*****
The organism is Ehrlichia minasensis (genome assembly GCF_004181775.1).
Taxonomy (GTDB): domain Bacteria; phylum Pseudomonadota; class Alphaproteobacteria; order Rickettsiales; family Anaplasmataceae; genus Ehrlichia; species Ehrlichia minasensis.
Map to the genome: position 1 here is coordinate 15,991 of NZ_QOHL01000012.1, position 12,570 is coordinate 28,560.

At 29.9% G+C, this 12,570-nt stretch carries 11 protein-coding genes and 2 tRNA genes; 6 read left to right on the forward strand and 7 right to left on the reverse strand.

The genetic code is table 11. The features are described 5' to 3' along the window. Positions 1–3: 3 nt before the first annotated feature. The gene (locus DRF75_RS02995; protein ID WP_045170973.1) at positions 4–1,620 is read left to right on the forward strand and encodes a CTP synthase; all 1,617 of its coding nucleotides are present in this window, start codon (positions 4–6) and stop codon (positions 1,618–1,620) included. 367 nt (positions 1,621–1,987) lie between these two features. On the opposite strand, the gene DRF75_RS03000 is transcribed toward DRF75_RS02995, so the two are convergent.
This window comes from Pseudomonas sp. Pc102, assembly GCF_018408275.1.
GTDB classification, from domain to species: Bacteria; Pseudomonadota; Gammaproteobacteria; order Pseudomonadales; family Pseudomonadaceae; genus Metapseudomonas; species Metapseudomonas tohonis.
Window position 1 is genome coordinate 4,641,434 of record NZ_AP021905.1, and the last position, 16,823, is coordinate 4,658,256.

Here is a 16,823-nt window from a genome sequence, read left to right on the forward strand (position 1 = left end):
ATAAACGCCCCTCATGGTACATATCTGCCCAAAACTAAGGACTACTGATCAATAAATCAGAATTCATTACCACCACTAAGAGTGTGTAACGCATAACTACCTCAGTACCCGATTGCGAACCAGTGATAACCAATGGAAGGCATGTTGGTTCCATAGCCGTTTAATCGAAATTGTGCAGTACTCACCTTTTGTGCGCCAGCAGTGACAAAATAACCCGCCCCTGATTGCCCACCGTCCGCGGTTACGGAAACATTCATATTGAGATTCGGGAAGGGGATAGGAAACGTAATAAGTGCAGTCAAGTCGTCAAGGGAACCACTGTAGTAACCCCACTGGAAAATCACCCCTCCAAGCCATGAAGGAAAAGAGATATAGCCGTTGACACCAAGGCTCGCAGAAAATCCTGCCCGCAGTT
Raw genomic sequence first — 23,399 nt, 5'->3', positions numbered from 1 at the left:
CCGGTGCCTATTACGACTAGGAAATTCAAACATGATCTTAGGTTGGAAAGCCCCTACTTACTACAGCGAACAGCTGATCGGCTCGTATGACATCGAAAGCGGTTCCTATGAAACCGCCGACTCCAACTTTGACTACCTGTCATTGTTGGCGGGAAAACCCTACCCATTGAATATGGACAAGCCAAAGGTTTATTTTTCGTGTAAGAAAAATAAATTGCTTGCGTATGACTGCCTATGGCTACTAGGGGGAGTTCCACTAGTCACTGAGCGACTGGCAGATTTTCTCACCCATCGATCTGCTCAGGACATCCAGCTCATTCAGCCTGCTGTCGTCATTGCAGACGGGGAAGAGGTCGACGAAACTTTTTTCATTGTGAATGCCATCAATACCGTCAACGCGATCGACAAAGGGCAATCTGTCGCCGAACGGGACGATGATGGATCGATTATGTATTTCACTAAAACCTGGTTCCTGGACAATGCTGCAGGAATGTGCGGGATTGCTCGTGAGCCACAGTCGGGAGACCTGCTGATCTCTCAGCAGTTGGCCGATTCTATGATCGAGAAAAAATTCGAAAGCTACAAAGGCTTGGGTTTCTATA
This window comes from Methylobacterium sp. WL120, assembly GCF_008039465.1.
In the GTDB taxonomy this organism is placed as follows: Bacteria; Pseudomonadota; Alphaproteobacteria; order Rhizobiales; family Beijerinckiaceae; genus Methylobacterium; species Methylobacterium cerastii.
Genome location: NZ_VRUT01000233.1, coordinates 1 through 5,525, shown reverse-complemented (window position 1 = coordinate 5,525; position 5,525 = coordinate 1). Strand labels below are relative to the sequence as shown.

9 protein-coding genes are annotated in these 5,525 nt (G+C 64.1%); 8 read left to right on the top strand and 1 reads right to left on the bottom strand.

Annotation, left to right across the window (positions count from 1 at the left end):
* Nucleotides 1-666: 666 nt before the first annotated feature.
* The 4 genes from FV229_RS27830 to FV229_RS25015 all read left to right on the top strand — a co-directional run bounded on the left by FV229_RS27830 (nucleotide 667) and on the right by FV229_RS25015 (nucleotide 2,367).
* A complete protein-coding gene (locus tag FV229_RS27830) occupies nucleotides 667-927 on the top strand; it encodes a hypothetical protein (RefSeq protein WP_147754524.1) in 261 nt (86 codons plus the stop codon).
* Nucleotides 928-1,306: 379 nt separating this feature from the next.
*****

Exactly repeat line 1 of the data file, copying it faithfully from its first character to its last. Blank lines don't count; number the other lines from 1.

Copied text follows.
The organism is Ehrlichia minasensis (genome assembly GCF_004181775.1).